Furthermore, the conduits may be configured to enable fluoroscopic visualization while delivering and operatively placing the conduits. The conduits may comprise one or more radio-opaque materials added to the conduit fabric during the fabrication process or a coating containing radio-opaque material may be applied to the conduit after it has been fabricated. Alternatively, the conduit may be provided with one or more radiopaque markers. Any suitable material capable of imparting radiopacity may be used, including, but not limited to, barium sulfate, bismuth trioxide, iodine, iodide, titanium oxide, zirconium oxide, metals such as gold, platinum, silver, tantalum, niobium, stainless steel, and combinations thereof.
The conduits of the present invention may have any suitable shape such as an elbow or L-shape, an S-shape or, where substantially flexible, may take on any desirable shape upon implantation within a patient. The diameter and overall length dimensions of a particular conduit will depend on the application at hand, the location and size of the structure to which the downstream end of the conduit is to be attached, and the number of conduits to be employed. For example, if using a single conduit, such as those illustrated in
An example of a conduit for use according to the principles of the present invention is illustrated in
Any suitable valve, preferably a mechanical valve, may be used with the systems of the present invention. Mechanical heart valves include caged-ball valves such as the Starr-Edwards valves, bi-leaflet valves such as those manufactured by St. Jude, and titling disk valves such as the Bjork-Shiley, Medtronic-Hall and Onmiscience valves. Each of these valves is attached to a sewing ring, usually made of Dacron.
In use with the present invention, the sewing ring may be used to attach the valve, alone or with an attached conduit, to the desired location, or may otherwise be modified to be affixed within a lumen of a conduit. Alternatively, a valve may be integrally fabricated within a conduit. The exact number and placement of the valves relative to the conduit will be dependent upon the specific application and structures being interconnected. For example, a valve may be placed in the apical portion (i.e., the upstream end) of a conduit, such that, upon implantation, it is located either on the surface of the epicardium, within the myocardium or is adjacent with the inside wall of the ventricle (see
Methods and Devices for Improving Cardiac Output
The methods of the present invention are directed to improving cardiac output, and involve the implantation of the systems and devices described above. The implantation methods are performed with the use of various devices and tools for the delivery and fixation of the subject system and devices, e.g., conduits, valves, valved conduits, etc., which allow the implantation to be done without cardiopulmonary bypass and while the patient's heart is beating. Certain of the methods employ a direct vision, i.e., surgical, or endoscopically-assisied, approach while others are performed endovascularly under fluoroscopy. Still others involve a combination of both approaches.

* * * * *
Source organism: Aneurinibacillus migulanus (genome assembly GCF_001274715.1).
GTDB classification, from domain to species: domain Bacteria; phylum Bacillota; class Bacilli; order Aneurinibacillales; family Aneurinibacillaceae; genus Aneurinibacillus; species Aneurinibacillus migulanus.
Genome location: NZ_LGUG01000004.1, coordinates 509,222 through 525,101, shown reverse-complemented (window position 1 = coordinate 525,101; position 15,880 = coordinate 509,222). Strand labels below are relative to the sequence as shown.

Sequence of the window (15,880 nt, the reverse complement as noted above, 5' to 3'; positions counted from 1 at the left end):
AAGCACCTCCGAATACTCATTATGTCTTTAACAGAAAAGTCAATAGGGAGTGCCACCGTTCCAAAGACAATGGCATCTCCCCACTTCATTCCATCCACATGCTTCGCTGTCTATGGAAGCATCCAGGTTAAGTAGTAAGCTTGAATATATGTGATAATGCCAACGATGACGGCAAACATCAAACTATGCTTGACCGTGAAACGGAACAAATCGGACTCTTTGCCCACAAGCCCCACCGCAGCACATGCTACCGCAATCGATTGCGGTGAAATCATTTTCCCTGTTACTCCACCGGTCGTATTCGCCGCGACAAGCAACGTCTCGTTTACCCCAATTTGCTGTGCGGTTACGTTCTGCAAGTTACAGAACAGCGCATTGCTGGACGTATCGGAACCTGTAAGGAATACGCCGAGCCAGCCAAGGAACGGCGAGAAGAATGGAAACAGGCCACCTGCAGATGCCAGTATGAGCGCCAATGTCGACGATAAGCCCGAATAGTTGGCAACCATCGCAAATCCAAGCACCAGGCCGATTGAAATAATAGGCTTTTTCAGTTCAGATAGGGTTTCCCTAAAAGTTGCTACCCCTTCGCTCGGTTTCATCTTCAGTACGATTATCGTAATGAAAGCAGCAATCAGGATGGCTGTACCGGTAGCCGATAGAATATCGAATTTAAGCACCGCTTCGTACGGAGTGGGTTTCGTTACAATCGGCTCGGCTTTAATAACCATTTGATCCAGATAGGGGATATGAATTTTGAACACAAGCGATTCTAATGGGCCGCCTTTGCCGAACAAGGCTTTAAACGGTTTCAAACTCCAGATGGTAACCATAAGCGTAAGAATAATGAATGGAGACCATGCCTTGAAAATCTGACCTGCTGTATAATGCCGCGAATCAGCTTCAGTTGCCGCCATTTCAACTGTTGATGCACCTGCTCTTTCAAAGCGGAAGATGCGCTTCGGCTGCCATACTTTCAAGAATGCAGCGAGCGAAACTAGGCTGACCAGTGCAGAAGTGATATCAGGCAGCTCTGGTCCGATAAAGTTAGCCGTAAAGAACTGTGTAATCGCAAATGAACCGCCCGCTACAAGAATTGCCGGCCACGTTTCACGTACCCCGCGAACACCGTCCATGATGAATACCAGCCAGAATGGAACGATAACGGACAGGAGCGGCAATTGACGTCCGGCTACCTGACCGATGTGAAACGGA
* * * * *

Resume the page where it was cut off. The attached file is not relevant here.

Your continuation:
The various methods will now be discussed in detail with illustrations and descriptions of various exemplary implantation tools of the present invention which may be optionally used to carry out the steps of the implantation methods. It should be noted that while an attempt has been made to describe methods of the invention as broadly as possible, certain acts and steps may vary from the description depending on whether on certain factors including but not limited to the application at hand, whether a one-piece or multiple-piece conduit is employed, whether the valve is integral with the conduit, if not integral, the number and location of valves to be placed, surgeon preference, etc.
A direct surgical and/or endoscopic approach will be generically described, except where indicated, in the context of using any conduit embodiment of the present invention. Additionally, in the following description, the upstream or ventricular connection of the conduit is described first and the downstream or aortic connection is described second, however, such order is not required and the steps may be performed in reverse order.